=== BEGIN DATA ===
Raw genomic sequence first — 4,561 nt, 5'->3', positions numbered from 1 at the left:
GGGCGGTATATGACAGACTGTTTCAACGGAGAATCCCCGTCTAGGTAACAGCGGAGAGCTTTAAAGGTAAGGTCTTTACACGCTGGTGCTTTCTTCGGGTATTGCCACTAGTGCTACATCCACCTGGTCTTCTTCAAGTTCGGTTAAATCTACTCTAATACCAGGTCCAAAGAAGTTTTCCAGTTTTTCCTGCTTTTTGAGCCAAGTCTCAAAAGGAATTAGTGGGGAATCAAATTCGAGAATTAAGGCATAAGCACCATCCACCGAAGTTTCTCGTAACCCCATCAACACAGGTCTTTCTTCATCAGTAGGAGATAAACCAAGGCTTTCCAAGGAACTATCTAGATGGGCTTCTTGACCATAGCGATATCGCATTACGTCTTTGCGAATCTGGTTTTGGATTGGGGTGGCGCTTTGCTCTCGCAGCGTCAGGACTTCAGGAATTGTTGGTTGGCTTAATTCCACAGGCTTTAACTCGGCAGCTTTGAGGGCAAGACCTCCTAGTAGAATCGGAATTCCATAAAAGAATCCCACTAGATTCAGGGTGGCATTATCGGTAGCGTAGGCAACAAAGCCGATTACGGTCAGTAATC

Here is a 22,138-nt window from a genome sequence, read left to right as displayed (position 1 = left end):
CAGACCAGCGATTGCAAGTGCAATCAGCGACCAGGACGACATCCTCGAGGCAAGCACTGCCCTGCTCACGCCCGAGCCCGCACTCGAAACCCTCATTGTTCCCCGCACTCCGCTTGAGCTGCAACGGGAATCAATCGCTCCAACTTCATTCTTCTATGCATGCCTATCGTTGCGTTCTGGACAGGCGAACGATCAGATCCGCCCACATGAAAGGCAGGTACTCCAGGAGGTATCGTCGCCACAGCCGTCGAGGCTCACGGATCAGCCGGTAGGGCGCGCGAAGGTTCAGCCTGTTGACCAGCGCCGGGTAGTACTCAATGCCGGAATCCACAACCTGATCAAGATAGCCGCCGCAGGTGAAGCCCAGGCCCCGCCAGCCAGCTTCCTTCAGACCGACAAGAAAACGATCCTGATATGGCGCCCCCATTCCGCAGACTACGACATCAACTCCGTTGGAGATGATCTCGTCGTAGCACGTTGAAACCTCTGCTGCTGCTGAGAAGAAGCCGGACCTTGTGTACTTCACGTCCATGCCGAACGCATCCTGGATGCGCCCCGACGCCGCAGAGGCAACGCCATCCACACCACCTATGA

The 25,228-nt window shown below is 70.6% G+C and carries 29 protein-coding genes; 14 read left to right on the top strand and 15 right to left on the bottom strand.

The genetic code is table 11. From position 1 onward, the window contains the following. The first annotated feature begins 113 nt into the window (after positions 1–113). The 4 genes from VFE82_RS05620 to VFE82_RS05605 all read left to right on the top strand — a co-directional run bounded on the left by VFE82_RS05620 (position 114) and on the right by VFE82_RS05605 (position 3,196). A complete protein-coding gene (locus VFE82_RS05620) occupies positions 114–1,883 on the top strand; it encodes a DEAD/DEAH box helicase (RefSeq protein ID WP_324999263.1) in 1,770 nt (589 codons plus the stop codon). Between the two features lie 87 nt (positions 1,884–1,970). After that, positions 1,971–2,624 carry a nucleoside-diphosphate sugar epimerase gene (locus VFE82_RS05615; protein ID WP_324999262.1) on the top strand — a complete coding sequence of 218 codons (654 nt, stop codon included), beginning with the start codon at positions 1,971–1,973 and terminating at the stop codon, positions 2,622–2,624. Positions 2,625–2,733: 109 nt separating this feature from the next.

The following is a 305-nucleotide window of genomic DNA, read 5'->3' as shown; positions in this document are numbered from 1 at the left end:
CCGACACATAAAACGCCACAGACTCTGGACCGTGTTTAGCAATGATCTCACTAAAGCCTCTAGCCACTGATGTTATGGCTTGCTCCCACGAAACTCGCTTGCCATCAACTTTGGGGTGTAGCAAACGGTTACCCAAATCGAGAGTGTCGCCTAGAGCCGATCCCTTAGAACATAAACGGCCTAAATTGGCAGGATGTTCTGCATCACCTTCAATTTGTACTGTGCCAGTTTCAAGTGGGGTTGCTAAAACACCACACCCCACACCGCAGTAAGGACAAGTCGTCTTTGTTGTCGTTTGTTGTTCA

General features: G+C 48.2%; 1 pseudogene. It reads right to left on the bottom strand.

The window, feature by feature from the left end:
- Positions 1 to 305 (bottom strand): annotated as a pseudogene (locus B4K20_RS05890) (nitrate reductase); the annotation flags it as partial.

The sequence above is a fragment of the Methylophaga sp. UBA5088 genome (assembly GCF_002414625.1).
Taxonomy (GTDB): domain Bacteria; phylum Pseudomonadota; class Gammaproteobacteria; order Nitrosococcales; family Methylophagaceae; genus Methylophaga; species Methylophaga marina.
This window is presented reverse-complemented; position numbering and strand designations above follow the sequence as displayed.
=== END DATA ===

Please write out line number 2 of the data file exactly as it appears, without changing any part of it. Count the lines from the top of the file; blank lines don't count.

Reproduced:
GGGCGGTATATGACAGACTGTTTCAACGGAGAATCCCCGTCTAGGTAACAGCGGAGAGCTTTAAAGGTAAGGTCTTTACACGCTGGTGCTTTCTTCGGGTATTGCCACTAGTGCTACATCCACCTGGTCTTCTTCAAGTTCGGTTAAATCTACTCTAATACCAGGTCCAAAGAAGTTTTCCAGTTTTTCCTGCTTTTTGAGCCAAGTCTCAAAAGGAATTAGTGGGGAATCAAATTCGAGAATTAAGGCATAAGCACCATCCACCGAAGTTTCTCGTAACCCCATCAACACAGGTCTTTCTTCATCAGTAGGAGATAAACCAAGGCTTTCCAAGGAACTATCTAGATGGGCTTCTTGACCATAGCGATATCGCATTACGTCTTTGCGAATCTGGTTTTGGATTGGGGTGGCGCTTTGCTCTCGCAGCGTCAGGACTTCAGGAATTGTTGGTTGGCTTAATTCCACAGGCTTTAACTCGGCAGCTTTGAGGGCAAGACCTCCTAGTAGAATCGGAATTCCATAAAAGAATCCCACTAGATTCAGGGTGGCATTATCGGTAGCGTAGGCAACAAAGCCGATTACGGTCAGTAATC